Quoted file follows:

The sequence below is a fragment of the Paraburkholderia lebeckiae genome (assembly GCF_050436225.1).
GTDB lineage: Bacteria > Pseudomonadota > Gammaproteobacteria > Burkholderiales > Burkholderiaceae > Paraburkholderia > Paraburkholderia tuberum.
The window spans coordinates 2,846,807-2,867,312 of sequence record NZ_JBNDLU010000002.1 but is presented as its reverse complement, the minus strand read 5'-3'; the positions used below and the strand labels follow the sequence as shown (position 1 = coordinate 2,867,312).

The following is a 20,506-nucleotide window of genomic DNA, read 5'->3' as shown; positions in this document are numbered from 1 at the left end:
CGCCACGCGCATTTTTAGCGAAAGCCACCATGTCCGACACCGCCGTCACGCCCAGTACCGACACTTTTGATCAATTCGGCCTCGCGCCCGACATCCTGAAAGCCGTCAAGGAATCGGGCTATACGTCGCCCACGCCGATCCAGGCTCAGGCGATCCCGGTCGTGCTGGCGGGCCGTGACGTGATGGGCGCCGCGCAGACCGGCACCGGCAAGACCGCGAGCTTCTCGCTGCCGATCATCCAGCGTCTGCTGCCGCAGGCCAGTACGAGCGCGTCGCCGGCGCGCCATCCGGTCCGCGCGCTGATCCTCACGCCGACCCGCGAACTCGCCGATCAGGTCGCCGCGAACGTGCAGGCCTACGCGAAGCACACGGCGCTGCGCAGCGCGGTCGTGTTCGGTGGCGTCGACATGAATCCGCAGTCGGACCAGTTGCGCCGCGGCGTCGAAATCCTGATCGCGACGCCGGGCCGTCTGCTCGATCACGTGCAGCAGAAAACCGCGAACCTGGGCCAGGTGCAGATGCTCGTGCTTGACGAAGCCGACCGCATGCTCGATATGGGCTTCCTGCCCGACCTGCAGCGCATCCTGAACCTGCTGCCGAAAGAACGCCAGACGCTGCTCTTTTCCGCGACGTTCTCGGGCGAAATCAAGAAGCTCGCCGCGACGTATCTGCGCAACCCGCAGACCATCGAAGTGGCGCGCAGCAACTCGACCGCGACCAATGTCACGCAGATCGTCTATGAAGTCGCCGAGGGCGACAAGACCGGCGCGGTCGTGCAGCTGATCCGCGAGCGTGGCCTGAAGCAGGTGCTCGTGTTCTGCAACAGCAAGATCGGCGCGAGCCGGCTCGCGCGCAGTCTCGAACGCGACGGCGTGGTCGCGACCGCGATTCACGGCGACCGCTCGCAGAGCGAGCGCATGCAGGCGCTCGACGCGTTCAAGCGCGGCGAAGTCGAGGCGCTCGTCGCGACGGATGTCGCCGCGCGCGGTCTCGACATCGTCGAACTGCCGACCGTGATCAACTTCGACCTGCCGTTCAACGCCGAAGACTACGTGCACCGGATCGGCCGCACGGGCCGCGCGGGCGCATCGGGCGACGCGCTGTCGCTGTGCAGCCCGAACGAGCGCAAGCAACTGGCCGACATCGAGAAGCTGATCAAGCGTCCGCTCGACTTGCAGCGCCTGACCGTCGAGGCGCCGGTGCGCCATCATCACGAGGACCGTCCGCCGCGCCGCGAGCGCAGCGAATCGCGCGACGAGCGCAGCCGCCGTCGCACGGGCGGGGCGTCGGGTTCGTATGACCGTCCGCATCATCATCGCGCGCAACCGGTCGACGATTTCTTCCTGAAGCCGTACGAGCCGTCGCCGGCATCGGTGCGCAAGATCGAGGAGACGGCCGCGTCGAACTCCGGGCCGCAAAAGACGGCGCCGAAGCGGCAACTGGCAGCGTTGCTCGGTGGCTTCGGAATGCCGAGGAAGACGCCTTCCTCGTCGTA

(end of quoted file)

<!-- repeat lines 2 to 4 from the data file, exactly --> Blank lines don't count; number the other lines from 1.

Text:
GTDB lineage: Bacteria > Pseudomonadota > Gammaproteobacteria > Burkholderiales > Burkholderiaceae > Paraburkholderia > Paraburkholderia tuberum.
The window spans coordinates 2,846,807-2,867,312 of sequence record NZ_JBNDLU010000002.1 but is presented as its reverse complement, the minus strand read 5'-3'; the positions used below and the strand labels follow the sequence as shown (position 1 = coordinate 2,867,312).

The following is a 20,506-nucleotide window of genomic DNA, read 5'->3' as shown; positions in this document are numbered from 1 at the left end: